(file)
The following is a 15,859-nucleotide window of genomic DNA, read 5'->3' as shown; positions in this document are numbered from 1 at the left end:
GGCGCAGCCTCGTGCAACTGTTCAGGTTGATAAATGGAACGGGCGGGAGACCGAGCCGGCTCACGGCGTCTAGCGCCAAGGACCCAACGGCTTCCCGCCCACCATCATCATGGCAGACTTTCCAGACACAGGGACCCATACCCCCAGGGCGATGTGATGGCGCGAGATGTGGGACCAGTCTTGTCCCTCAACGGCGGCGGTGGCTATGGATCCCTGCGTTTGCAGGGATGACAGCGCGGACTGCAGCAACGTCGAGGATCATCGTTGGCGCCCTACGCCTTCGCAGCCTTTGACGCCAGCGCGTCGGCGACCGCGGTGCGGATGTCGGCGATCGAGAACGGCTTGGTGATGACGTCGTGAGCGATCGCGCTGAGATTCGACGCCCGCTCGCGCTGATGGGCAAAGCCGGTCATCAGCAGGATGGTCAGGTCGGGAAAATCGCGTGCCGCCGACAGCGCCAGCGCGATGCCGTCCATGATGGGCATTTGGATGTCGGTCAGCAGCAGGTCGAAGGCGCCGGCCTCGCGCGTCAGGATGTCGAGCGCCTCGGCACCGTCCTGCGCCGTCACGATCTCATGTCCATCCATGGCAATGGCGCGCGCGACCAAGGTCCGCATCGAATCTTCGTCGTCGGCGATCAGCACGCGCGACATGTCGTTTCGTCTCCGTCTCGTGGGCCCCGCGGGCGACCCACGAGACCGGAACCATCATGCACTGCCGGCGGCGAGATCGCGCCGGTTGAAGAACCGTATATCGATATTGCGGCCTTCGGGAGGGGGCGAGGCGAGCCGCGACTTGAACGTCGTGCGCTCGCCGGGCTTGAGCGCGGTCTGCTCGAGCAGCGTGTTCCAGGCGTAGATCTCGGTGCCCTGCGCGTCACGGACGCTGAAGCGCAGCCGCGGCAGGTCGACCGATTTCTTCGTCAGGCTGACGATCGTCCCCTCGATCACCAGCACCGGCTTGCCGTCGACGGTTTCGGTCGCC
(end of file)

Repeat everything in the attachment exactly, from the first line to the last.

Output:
The following is a 15,859-nucleotide window of genomic DNA, read 5'->3' as shown; positions in this document are numbered from 1 at the left end:
GGCGCAGCCTCGTGCAACTGTTCAGGTTGATAAATGGAACGGGCGGGAGACCGAGCCGGCTCACGGCGTCTAGCGCCAAGGACCCAACGGCTTCCCGCCCACCATCATCATGGCAGACTTTCCAGACACAGGGACCCATACCCCCAGGGCGATGTGATGGCGCGAGATGTGGGACCAGTCTTGTCCCTCAACGGCGGCGGTGGCTATGGATCCCTGCGTTTGCAGGGATGACAGCGCGGACTGCAGCAACGTCGAGGATCATCGTTGGCGCCCTACGCCTTCGCAGCCTTTGACGCCAGCGCGTCGGCGACCGCGGTGCGGATGTCGGCGATCGAGAACGGCTTGGTGATGACGTCGTGAGCGATCGCGCTGAGATTCGACGCCCGCTCGCGCTGATGGGCAAAGCCGGTCATCAGCAGGATGGTCAGGTCGGGAAAATCGCGTGCCGCCGACAGCGCCAGCGCGATGCCGTCCATGATGGGCATTTGGATGTCGGTCAGCAGCAGGTCGAAGGCGCCGGCCTCGCGCGTCAGGATGTCGAGCGCCTCGGCACCGTCCTGCGCCGTCACGATCTCATGTCCATCCATGGCAATGGCGCGCGCGACCAAGGTCCGCATCGAATCTTCGTCGTCGGCGATCAGCACGCGCGACATGTCGTTTCGTCTCCGTCTCGTGGGCCCCGCGGGCGACCCACGAGACCGGAACCATCATGCACTGCCGGCGGCGAGATCGCGCCGGTTGAAGAACCGTATATCGATATTGCGGCCTTCGGGAGGGGGCGAGGCGAGCCGCGACTTGAACGTCGTGCGCTCGCCGGGCTTGAGCGCGGTCTGCTCGAGCAGCGTGTTCCAGGCGTAGATCTCGGTGCCCTGCGCGTCACGGACGCTGAAGCGCAGCCGCGGCAGGTCGACCGATTTCTTCGTCAGGCTGACGATCGTCCCCTCGATCACCAGCACCGGCTTGCCGTCGACGGTTTCGGTCGCC